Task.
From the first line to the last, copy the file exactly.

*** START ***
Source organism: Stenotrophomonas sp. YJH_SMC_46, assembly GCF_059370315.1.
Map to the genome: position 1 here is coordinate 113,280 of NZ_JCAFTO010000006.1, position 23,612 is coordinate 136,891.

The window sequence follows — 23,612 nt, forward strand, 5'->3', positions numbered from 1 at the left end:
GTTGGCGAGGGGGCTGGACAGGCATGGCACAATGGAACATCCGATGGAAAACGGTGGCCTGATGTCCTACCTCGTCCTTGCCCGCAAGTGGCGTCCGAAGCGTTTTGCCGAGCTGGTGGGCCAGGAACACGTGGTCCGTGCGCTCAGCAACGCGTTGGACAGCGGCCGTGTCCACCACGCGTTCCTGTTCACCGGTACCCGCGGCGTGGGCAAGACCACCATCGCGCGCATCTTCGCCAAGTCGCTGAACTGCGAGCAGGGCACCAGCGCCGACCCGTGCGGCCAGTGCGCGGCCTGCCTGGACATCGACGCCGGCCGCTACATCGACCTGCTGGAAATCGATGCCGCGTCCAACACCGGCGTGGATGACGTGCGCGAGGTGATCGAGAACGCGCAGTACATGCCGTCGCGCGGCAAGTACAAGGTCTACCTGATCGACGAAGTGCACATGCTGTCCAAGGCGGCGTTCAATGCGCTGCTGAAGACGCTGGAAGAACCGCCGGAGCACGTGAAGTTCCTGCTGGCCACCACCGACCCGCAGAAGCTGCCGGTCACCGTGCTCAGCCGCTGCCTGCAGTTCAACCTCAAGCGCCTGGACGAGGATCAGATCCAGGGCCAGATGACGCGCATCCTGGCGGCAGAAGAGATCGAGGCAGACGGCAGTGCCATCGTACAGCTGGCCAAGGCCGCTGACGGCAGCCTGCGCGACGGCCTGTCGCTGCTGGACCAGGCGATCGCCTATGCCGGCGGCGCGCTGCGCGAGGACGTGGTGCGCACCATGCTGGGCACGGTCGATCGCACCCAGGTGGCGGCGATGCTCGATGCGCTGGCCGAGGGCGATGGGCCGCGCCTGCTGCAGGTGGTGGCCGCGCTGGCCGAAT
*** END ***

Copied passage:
Source organism: Stenotrophomonas sp. YJH_SMC_46, assembly GCF_059370315.1.
Map to the genome: position 1 here is coordinate 113,280 of NZ_JCAFTO010000006.1, position 23,612 is coordinate 136,891.

The window sequence follows — 23,612 nt, forward strand, 5'->3', positions numbered from 1 at the left end:
GTTGGCGAGGGGGCTGGACAGGCATGGCACAATGGAACATCCGATGGAAAACGGTGGCCTGATGTCCTACCTCGTCCTTGCCCGCAAGTGGCGTCCGAAGCGTTTTGCCGAGCTGGTGGGCCAGGAACACGTGGTCCGTGCGCTCAGCAACGCGTTGGACAGCGGCCGTGTCCACCACGCGTTCCTGTTCACCGGTACCCGCGGCGTGGGCAAGACCACCATCGCGCGCATCTTCGCCAAGTCGCTGAACTGCGAGCAGGGCACCAGCGCCGACCCGTGCGGCCAGTGCGCGGCCTGCCTGGACATCGACGCCGGCCGCTACATCGACCTGCTGGAAATCGATGCCGCGTCCAACACCGGCGTGGATGACGTGCGCGAGGTGATCGAGAACGCGCAGTACATGCCGTCGCGCGGCAAGTACAAGGTCTACCTGATCGACGAAGTGCACATGCTGTCCAAGGCGGCGTTCAATGCGCTGCTGAAGACGCTGGAAGAACCGCCGGAGCACGTGAAGTTCCTGCTGGCCACCACCGACCCGCAGAAGCTGCCGGTCACCGTGCTCAGCCGCTGCCTGCAGTTCAACCTCAAGCGCCTGGACGAGGATCAGATCCAGGGCCAGATGACGCGCATCCTGGCGGCAGAAGAGATCGAGGCAGACGGCAGTGCCATCGTACAGCTGGCCAAGGCCGCTGACGGCAGCCTGCGCGACGGCCTGTCGCTGCTGGACCAGGCGATCGCCTATGCCGGCGGCGCGCTGCGCGAGGACGTGGTGCGCACCATGCTGGGCACGGTCGATCGCACCCAGGTGGCGGCGATGCTCGATGCGCTGGCCGAGGGCGATGGGCCGCGCCTGCTGCAGGTGGTGGCCGCGCTGGCCGAAT